Opinion

James Saft

Shocker – Davosians vote against more regulation

Jan 28, 2009 12:49 UTC

Duncan Niederauer, chief exec of NYSE Euronext, told a panel here at Davos that rather than inventing a whole host of new regulations, we’d be better off focusing on existing means of bringing order to markets, specifically taking a page from the exchanges books by having central clearing and more price transparancy for derivatives and off-exchange structured products. I think he’s actually got a great point about clearing and better price information, but I can’t see this as being anywhere near bringing regulation up to scratch.

The response from others on the panel was similar.

Nourial Roubini of NYU – “The ideology of the last decade was self-regulation which means no regulation. Reliance on ratings agencies with massive conflicts of interest.

“If we don’t want a backlash against trade we have to have prudential regulation of the financial system.”

Obama economic advisor Laura Tyson -

“We need regulation, we’ve tried self regulation and it doesn’t work. Psychology tells us that in a highly competitive game the insensitivity to risk grows. It’s like a drug addiction problem. They got so much pleasure that they simply stopped paying attention to the risk.”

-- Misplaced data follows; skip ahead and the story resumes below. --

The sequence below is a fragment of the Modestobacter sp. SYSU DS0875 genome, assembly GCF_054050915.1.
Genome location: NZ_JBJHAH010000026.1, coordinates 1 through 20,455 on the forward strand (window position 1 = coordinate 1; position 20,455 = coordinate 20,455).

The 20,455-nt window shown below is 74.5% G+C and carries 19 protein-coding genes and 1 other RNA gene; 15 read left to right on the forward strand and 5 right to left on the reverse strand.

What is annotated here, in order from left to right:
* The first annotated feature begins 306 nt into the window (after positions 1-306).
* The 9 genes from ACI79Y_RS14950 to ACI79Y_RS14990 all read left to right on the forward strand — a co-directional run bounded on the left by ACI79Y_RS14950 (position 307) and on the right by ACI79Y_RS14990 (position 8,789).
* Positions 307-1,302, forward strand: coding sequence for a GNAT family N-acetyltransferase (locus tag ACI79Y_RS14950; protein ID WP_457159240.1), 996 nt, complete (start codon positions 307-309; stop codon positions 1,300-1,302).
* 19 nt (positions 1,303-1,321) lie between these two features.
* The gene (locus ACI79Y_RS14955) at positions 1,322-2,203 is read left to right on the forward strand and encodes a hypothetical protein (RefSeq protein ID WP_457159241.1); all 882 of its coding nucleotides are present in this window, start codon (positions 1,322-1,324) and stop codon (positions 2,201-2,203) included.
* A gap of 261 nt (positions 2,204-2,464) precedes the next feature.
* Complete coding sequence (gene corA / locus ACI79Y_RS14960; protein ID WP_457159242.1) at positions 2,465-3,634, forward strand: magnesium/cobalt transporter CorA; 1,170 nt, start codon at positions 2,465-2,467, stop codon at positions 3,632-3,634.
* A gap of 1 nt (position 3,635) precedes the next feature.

At the end of the panel they held a vote on Niederauer’s idea and it won 71 percent to 29. Whether that was a vote for the sensible parts of his idea or for making that the whole of the regulatory effort I leave you to decide.

Stephen Schwarzman’s hair of the dog

Jan 28, 2009 12:33 UTC

jimsaftcolumnSo what is Blackstone Group chairman Stephen Schwarzman’s prescription for solving the banking crisis?

More leverage and less transparency, apparently.

Schwarzman told a panel at Davos that you can’t mandate higher levels of bank capital at the same time losses are mounting and that mark-to-market accounting needed to be changed.

“You need lower capital. Do something with fair value accounting which is exacerbating things . . . We have to add more leverage to the system.” He further took issue with what he described as a “fixation on transparency” and said “We have to use regulators to schedule out losses.” By that I presume he means keep the bank on life support until they can make enough to absorb their losses. It did work in the 1990s with some prominent U.S. banks, but…

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